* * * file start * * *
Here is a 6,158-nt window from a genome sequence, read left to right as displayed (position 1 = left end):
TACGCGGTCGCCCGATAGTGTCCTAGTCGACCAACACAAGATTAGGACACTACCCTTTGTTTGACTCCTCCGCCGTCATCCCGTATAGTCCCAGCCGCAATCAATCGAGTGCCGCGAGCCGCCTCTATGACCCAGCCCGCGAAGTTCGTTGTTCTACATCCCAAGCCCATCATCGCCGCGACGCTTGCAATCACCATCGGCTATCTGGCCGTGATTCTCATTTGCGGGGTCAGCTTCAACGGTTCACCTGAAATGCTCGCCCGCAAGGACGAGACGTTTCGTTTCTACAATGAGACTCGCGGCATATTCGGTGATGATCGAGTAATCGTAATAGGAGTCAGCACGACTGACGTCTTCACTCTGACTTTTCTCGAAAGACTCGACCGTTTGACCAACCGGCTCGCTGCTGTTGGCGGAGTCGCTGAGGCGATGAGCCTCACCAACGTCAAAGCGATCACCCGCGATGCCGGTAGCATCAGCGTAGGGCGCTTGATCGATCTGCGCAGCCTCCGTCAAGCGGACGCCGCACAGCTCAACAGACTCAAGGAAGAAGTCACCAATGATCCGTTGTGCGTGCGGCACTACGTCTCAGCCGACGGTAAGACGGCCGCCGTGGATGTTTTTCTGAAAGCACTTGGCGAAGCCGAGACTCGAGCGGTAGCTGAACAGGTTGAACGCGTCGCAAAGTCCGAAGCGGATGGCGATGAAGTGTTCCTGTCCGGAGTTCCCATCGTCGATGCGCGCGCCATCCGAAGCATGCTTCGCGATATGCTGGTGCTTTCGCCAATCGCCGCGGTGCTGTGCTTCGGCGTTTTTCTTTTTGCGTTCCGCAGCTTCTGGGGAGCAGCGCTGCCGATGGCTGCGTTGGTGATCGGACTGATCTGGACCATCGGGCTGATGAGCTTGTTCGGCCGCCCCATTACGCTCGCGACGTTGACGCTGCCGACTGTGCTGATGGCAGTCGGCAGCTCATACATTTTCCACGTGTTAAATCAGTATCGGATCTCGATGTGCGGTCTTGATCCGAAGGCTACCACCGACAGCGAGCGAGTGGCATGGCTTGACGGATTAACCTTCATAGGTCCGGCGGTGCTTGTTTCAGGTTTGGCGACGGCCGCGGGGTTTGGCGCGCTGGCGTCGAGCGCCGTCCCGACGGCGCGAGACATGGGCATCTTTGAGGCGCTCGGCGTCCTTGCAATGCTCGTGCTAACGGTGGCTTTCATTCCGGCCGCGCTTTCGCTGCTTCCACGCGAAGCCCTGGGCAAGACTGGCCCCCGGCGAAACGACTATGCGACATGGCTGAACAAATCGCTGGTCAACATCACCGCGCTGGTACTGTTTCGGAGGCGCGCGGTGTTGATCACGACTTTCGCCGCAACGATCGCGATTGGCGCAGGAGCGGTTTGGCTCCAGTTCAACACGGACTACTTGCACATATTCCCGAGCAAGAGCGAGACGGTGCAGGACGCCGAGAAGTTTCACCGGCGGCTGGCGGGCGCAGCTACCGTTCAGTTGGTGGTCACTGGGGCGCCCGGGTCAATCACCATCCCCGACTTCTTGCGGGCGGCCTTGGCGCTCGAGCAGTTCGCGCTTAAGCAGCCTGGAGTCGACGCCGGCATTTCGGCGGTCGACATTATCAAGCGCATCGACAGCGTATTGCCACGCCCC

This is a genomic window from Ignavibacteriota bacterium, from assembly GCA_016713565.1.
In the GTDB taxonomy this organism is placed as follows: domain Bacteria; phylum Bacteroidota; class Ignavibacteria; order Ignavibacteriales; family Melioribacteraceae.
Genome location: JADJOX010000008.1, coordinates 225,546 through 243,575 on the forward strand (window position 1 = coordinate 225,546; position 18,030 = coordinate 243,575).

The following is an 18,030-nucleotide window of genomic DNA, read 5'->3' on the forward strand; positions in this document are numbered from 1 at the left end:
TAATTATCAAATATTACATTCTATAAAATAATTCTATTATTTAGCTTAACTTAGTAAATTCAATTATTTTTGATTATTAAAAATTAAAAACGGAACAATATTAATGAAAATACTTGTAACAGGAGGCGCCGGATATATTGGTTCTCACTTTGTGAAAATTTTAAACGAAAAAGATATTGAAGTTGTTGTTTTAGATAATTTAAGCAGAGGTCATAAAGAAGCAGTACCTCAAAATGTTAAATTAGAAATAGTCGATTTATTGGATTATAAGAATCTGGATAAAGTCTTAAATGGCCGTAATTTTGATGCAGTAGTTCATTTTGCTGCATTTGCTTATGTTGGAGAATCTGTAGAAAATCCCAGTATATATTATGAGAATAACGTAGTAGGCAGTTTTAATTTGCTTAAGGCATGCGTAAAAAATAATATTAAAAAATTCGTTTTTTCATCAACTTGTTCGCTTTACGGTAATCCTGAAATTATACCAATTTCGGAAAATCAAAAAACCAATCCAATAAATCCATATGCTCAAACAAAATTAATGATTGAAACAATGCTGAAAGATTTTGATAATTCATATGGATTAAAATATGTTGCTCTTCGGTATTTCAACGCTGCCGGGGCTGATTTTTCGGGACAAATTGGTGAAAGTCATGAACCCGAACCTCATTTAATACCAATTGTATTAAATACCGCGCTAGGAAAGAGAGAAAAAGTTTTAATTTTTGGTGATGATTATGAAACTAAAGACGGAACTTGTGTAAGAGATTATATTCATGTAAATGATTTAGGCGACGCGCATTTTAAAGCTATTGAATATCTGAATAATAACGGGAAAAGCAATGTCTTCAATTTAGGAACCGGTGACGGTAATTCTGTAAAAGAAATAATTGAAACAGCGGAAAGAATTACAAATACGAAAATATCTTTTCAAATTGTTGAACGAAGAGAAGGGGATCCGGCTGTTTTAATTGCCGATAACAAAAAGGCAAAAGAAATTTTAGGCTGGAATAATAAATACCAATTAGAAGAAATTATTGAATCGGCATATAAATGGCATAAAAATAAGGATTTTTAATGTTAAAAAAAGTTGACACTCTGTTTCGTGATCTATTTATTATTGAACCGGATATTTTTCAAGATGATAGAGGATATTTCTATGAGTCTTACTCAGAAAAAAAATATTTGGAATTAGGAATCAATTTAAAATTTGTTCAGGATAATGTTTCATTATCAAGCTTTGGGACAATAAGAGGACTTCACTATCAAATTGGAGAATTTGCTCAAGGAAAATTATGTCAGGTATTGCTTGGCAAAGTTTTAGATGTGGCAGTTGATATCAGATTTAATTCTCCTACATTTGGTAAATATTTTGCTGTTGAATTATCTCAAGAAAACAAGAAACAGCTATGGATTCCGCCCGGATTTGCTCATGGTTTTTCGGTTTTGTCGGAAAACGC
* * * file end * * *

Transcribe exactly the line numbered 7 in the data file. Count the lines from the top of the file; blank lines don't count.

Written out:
TAATTATCAAATATTACATTCTATAAAATAATTCTATTATTTAGCTTAACTTAGTAAATTCAATTATTTTTGATTATTAAAAATTAAAAACGGAACAATATTAATGAAAATACTTGTAACAGGAGGCGCCGGATATATTGGTTCTCACTTTGTGAAAATTTTAAACGAAAAAGATATTGAAGTTGTTGTTTTAGATAATTTAAGCAGAGGTCATAAAGAAGCAGTACCTCAAAATGTTAAATTAGAAATAGTCGATTTATTGGATTATAAGAATCTGGATAAAGTCTTAAATGGCCGTAATTTTGATGCAGTAGTTCATTTTGCTGCATTTGCTTATGTTGGAGAATCTGTAGAAAATCCCAGTATATATTATGAGAATAACGTAGTAGGCAGTTTTAATTTGCTTAAGGCATGCGTAAAAAATAATATTAAAAAATTCGTTTTTTCATCAACTTGTTCGCTTTACGGTAATCCTGAAATTATACCAATTTCGGAAAATCAAAAAACCAATCCAATAAATCCATATGCTCAAACAAAATTAATGATTGAAACAATGCTGAAAGATTTTGATAATTCATATGGATTAAAATATGTTGCTCTTCGGTATTTCAACGCTGCCGGGGCTGATTTTTCGGGACAAATTGGTGAAAGTCATGAACCCGAACCTCATTTAATACCAATTGTATTAAATACCGCGCTAGGAAAGAGAGAAAAAGTTTTAATTTTTGGTGATGATTATGAAACTAAAGACGGAACTTGTGTAAGAGATTATATTCATGTAAATGATTTAGGCGACGCGCATTTTAAAGCTATTGAATATCTGAATAATAACGGGAAAAGCAATGTCTTCAATTTAGGAACCGGTGACGGTAATTCTGTAAAAGAAATAATTGAAACAGCGGAAAGAATTACAAATACGAAAATATCTTTTCAAATTGTTGAACGAAGAGAAGGGGATCCGGCTGTTTTAATTGCCGATAACAAAAAGGCAAAAGAAATTTTAGGCTGGAATAATAAATACCAATTAGAAGAAATTATTGAATCGGCATATAAATGGCATAAAAATAAGGATTTTTAATGTTAAAAAAAGTTGACACTCTGTTTCGTGATCTATTTATTATTGAACCGGATATTTTTCAAGATGATAGAGGATATTTCTATGAGTCTTACTCAGAAAAAAAATATTTGGAATTAGGAATCAATTTAAAATTTGTTCAGGATAATGTTTCATTATCAAGCTTTGGGACAATAAGAGGACTTCACTATCAAATTGGAGAATTTGCTCAAGGAAAATTATGTCAGGTATTGCTTGGCAAAGTTTTAGATGTGGCAGTTGATATCAGATTTAATTCTCCTACATTTGGTAAATATTTTGCTGTTGAATTATCTCAAGAAAACAAGAAACAGCTATGGATTCCGCCCGGATTTGCTCATGGTTTTTCGGTTTTGTCGGAAAACGC